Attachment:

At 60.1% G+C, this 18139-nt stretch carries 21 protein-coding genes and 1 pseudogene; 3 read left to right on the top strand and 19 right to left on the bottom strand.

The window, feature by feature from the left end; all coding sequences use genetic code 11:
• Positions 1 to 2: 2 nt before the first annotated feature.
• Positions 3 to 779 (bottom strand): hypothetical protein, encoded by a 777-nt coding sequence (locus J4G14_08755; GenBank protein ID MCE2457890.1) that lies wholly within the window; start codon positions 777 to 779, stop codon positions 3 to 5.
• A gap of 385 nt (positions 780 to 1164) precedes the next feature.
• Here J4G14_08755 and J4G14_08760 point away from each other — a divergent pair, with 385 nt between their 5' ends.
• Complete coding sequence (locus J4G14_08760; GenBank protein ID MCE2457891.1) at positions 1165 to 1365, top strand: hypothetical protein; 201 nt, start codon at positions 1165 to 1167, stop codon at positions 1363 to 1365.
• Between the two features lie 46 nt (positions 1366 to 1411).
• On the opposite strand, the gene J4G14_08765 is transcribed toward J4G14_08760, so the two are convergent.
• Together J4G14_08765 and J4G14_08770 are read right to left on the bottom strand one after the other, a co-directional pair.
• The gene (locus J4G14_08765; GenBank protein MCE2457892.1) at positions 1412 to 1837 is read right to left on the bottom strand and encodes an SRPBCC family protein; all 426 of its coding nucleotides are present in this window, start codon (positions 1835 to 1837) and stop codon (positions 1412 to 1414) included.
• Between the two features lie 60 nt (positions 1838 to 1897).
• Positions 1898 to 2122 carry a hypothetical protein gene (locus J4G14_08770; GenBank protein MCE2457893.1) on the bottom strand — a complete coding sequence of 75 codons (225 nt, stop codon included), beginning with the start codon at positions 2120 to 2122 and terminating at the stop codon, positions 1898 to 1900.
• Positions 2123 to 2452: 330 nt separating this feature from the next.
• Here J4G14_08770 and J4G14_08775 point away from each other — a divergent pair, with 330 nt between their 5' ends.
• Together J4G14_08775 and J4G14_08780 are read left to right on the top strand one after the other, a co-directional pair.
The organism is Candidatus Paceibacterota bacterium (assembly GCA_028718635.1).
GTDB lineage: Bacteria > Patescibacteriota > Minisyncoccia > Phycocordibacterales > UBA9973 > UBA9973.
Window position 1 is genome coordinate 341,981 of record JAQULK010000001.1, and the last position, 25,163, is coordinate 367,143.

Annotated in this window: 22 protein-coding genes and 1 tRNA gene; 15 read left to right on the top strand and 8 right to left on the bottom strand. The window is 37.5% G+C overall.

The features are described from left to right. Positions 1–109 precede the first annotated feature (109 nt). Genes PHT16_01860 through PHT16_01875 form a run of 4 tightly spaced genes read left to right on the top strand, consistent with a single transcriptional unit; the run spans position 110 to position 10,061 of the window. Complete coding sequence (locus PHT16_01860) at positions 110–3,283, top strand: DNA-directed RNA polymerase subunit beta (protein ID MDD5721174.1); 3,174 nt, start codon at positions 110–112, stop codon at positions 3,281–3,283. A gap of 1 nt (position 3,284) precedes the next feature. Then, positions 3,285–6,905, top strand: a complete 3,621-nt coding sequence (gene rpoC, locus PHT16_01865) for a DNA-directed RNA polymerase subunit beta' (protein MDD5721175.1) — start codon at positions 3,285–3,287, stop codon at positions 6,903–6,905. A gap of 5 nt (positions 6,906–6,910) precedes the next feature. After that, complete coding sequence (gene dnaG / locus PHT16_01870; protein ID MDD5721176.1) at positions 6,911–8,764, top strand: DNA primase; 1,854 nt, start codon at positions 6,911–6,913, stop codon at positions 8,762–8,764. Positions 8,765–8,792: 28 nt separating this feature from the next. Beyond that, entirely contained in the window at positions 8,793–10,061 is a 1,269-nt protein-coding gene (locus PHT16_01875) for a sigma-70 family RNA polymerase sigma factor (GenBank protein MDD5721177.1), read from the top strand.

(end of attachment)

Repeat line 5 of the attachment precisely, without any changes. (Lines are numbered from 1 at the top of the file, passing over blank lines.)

• A gap of 385 nt (positions 780 to 1164) precedes the next feature.